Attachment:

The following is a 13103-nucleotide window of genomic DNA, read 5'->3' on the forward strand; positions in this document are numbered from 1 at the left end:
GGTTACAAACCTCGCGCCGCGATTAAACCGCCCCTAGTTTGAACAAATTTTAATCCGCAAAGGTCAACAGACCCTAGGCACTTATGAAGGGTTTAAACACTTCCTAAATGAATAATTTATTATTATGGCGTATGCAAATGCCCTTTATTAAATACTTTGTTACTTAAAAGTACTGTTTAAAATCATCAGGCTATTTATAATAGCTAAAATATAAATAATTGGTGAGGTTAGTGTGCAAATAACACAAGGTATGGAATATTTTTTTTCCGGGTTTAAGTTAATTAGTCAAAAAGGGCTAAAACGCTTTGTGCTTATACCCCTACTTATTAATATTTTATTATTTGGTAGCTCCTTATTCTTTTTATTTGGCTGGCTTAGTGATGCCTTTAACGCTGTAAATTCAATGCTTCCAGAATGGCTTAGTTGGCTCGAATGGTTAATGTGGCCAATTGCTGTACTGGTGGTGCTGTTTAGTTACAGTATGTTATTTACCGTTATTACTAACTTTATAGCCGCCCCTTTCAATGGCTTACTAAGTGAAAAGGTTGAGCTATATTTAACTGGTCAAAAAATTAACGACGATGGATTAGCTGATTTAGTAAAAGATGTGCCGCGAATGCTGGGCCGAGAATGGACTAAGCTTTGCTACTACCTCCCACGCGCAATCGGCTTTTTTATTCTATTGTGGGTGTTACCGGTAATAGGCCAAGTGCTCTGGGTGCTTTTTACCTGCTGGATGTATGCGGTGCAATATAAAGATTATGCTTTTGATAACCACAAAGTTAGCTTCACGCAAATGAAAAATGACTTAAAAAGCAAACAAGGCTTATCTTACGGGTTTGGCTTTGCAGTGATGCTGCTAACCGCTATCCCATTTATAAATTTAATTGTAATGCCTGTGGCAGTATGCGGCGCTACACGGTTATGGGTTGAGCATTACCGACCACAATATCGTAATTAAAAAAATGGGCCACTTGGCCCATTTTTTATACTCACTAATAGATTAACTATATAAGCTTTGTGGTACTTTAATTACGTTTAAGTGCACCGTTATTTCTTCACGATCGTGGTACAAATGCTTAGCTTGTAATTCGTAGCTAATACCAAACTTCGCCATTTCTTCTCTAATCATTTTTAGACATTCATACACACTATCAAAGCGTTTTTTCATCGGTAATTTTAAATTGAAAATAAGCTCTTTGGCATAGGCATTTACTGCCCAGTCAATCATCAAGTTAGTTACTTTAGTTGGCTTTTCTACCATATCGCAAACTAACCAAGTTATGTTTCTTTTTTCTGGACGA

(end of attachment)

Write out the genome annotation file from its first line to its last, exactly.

The following is a 13103-nucleotide window of genomic DNA, read 5'->3' on the forward strand; positions in this document are numbered from 1 at the left end:
GGTTACAAACCTCGCGCCGCGATTAAACCGCCCCTAGTTTGAACAAATTTTAATCCGCAAAGGTCAACAGACCCTAGGCACTTATGAAGGGTTTAAACACTTCCTAAATGAATAATTTATTATTATGGCGTATGCAAATGCCCTTTATTAAATACTTTGTTACTTAAAAGTACTGTTTAAAATCATCAGGCTATTTATAATAGCTAAAATATAAATAATTGGTGAGGTTAGTGTGCAAATAACACAAGGTATGGAATATTTTTTTTCCGGGTTTAAGTTAATTAGTCAAAAAGGGCTAAAACGCTTTGTGCTTATACCCCTACTTATTAATATTTTATTATTTGGTAGCTCCTTATTCTTTTTATTTGGCTGGCTTAGTGATGCCTTTAACGCTGTAAATTCAATGCTTCCAGAATGGCTTAGTTGGCTCGAATGGTTAATGTGGCCAATTGCTGTACTGGTGGTGCTGTTTAGTTACAGTATGTTATTTACCGTTATTACTAACTTTATAGCCGCCCCTTTCAATGGCTTACTAAGTGAAAAGGTTGAGCTATATTTAACTGGTCAAAAAATTAACGACGATGGATTAGCTGATTTAGTAAAAGATGTGCCGCGAATGCTGGGCCGAGAATGGACTAAGCTTTGCTACTACCTCCCACGCGCAATCGGCTTTTTTATTCTATTGTGGGTGTTACCGGTAATAGGCCAAGTGCTCTGGGTGCTTTTTACCTGCTGGATGTATGCGGTGCAATATAAAGATTATGCTTTTGATAACCACAAAGTTAGCTTCACGCAAATGAAAAATGACTTAAAAAGCAAACAAGGCTTATCTTACGGGTTTGGCTTTGCAGTGATGCTGCTAACCGCTATCCCATTTATAAATTTAATTGTAATGCCTGTGGCAGTATGCGGCGCTACACGGTTATGGGTTGAGCATTACCGACCACAATATCGTAATTAAAAAAATGGGCCACTTGGCCCATTTTTTATACTCACTAATAGATTAACTATATAAGCTTTGTGGTACTTTAATTACGTTTAAGTGCACCGTTATTTCTTCACGATCGTGGTACAAATGCTTAGCTTGTAATTCGTAGCTAATACCAAACTTCGCCATTTCTTCTCTAATCATTTTTAGACATTCATACACACTATCAAAGCGTTTTTTCATCGGTAATTTTAAATTGAAAATAAGCTCTTTGGCATAGGCATTTACTGCCCAGTCAATCATCAAGTTAGTTACTTTAGTTGGCTTTTCTACCATATCGCAAACTAACCAAGTTATGTTTCTTTTTTCTGGACGA